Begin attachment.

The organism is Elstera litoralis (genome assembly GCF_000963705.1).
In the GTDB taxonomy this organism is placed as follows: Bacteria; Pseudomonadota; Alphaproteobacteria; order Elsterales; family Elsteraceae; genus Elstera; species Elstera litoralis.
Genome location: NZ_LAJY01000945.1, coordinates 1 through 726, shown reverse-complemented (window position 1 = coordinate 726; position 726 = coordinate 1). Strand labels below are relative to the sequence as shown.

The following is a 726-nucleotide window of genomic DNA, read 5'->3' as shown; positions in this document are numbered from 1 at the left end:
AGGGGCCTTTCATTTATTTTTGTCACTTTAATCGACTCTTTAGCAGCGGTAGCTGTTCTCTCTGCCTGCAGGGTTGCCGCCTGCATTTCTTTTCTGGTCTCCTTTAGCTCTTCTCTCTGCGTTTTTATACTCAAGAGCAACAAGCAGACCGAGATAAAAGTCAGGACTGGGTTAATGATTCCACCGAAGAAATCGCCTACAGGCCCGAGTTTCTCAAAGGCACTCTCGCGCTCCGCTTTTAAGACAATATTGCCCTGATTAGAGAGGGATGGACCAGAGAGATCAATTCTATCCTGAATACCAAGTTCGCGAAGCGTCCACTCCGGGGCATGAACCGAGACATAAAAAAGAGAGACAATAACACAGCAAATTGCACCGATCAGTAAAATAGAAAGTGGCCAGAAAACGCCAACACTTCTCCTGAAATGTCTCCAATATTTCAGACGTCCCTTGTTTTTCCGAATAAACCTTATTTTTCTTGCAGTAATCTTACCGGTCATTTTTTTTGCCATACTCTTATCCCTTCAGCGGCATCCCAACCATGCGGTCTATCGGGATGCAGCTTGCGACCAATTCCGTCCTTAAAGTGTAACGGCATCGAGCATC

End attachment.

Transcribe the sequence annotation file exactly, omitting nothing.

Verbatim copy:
The organism is Elstera litoralis (genome assembly GCF_000963705.1).
In the GTDB taxonomy this organism is placed as follows: Bacteria; Pseudomonadota; Alphaproteobacteria; order Elsterales; family Elsteraceae; genus Elstera; species Elstera litoralis.
Genome location: NZ_LAJY01000945.1, coordinates 1 through 726, shown reverse-complemented (window position 1 = coordinate 726; position 726 = coordinate 1). Strand labels below are relative to the sequence as shown.

The following is a 726-nucleotide window of genomic DNA, read 5'->3' as shown; positions in this document are numbered from 1 at the left end:
AGGGGCCTTTCATTTATTTTTGTCACTTTAATCGACTCTTTAGCAGCGGTAGCTGTTCTCTCTGCCTGCAGGGTTGCCGCCTGCATTTCTTTTCTGGTCTCCTTTAGCTCTTCTCTCTGCGTTTTTATACTCAAGAGCAACAAGCAGACCGAGATAAAAGTCAGGACTGGGTTAATGATTCCACCGAAGAAATCGCCTACAGGCCCGAGTTTCTCAAAGGCACTCTCGCGCTCCGCTTTTAAGACAATATTGCCCTGATTAGAGAGGGATGGACCAGAGAGATCAATTCTATCCTGAATACCAAGTTCGCGAAGCGTCCACTCCGGGGCATGAACCGAGACATAAAAAAGAGAGACAATAACACAGCAAATTGCACCGATCAGTAAAATAGAAAGTGGCCAGAAAACGCCAACACTTCTCCTGAAATGTCTCCAATATTTCAGACGTCCCTTGTTTTTCCGAATAAACCTTATTTTTCTTGCAGTAATCTTACCGGTCATTTTTTTTGCCATACTCTTATCCCTTCAGCGGCATCCCAACCATGCGGTCTATCGGGATGCAGCTTGCGACCAATTCCGTCCTTAAAGTGTAACGGCATCGAGCATC